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It's complicated: Indigenous people and voting

Indigenous people have a bumpy voting history in Canada. Laws allowing the vote for status Indians and Inuit used to be complicated and inconsistent.
Winnipeg Indigenous Rock the Vote, a non-partisan group, rally at Winnipeg city hall to encourage indigenous people to cast their ballots. (Ryan Cheale/CBC)

Indigenous people have a bumpy voting history in Canada.

Laws allowing the vote for status Indians and Inuit used to be complicated and inconsistent. Culturally speaking, the "majority rules" concept was contrary to many nations rooted in consensus or matrilineal ways of choosing leadership.

Even after we were allowed the vote in 1960, poll turn-out has always been low. But that is changing, as more indigenous people become politically aware and involved.

Where better to ask about the indigenous vote than on a First Nation?

Rosanna Deerchild met Elder Stella Bear (left) on Brokenhead Ojibway Nation, Manitoba. Stella says she will be voting in the federal election in October. (Kim Wheeler/CBC)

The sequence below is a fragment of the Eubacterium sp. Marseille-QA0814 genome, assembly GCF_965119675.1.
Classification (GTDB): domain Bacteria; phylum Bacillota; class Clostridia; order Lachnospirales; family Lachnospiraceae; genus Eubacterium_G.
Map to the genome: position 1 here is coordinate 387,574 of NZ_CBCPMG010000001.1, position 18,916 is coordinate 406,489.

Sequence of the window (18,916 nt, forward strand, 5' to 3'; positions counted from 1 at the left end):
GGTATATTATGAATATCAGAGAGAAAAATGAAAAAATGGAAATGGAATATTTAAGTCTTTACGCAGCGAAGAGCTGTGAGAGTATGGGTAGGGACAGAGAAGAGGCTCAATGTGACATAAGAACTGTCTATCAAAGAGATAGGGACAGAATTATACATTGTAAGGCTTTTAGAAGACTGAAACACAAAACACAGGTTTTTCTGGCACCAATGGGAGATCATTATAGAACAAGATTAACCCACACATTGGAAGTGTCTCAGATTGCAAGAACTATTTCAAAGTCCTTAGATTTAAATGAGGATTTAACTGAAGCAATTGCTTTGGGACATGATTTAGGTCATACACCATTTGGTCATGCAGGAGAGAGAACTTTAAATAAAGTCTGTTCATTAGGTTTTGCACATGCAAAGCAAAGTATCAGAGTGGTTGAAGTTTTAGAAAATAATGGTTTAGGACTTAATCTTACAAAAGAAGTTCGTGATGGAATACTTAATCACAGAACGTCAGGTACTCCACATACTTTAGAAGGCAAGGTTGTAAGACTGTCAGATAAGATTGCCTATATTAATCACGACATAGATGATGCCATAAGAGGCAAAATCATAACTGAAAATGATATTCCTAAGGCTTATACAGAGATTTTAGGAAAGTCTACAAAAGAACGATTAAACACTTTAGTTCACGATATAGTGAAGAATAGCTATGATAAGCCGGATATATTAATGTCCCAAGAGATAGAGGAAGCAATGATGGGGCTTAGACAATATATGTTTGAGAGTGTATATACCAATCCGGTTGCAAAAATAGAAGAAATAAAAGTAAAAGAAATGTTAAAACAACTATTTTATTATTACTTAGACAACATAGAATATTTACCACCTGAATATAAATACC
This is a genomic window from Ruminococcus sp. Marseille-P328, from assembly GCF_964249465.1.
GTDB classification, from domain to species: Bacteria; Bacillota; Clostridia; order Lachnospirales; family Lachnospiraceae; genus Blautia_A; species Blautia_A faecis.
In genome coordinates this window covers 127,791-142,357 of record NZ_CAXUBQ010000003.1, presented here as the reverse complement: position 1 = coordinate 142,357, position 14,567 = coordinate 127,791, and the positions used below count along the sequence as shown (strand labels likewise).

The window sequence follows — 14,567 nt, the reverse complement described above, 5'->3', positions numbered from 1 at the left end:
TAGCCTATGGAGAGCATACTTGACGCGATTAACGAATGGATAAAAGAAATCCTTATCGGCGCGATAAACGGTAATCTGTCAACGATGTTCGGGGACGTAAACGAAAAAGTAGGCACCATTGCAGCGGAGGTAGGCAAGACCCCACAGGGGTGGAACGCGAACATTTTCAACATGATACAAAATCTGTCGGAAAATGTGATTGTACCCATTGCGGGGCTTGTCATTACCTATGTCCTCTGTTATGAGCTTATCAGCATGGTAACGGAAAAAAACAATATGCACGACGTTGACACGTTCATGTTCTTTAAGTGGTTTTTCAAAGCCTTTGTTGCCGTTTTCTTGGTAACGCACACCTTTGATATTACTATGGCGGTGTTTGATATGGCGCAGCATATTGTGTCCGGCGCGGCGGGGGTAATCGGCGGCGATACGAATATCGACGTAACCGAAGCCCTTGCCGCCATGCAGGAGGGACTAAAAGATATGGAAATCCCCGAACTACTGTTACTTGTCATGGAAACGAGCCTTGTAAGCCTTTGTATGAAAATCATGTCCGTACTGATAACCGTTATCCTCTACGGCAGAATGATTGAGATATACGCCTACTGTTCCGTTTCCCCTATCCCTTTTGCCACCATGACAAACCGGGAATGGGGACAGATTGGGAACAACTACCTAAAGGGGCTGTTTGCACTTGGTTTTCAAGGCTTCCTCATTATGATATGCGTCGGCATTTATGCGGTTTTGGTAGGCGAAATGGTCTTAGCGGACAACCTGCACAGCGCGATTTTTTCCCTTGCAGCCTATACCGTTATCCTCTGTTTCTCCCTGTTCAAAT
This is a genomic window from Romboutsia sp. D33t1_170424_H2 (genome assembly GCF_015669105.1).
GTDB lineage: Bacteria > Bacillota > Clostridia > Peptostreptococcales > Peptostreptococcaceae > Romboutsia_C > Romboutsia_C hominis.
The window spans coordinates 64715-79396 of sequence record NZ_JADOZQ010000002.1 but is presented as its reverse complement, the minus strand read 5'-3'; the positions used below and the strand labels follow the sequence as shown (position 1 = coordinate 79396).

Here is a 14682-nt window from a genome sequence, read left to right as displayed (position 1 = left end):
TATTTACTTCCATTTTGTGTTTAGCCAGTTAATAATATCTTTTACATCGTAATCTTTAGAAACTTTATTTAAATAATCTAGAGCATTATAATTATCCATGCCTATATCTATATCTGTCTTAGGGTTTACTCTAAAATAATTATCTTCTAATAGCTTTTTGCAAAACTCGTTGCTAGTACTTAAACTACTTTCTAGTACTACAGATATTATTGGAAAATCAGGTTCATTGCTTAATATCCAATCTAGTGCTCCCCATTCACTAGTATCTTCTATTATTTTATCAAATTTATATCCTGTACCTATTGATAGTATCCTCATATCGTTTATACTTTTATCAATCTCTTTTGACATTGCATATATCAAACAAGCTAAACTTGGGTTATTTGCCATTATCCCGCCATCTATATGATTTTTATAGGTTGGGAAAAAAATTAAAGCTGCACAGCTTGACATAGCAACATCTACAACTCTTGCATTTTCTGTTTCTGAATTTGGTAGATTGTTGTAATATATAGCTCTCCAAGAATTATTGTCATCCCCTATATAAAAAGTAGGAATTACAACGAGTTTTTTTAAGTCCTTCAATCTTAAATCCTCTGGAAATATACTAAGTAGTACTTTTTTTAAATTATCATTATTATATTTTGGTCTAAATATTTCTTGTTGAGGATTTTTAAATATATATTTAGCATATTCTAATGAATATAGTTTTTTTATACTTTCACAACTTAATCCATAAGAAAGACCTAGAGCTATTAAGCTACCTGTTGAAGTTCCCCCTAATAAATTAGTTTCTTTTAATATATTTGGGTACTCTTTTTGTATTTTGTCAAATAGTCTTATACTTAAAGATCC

Rosanna Deerchild heads to Brokenhead Ojibway Nation, Manitoba — on Treaty 1 territory — to ask people where they stand on the election line. 

The debate continues across the country. A national leader says voting is an opportunity for change while a well-known activist and lawyer says real change comes from sovereignty. 

And then there's Sylvia Boudreau, an urban grassroots volunteer who wants to get people to the polls. She's never voted in a federal election in her life. Now she's one of the lead organizers of a movement in Winnipeg called Indigenous Rock the Vote!

To listen to Sylvia Boudreau in conversation with Rosanna Deerchild, click the audio link above or click here.

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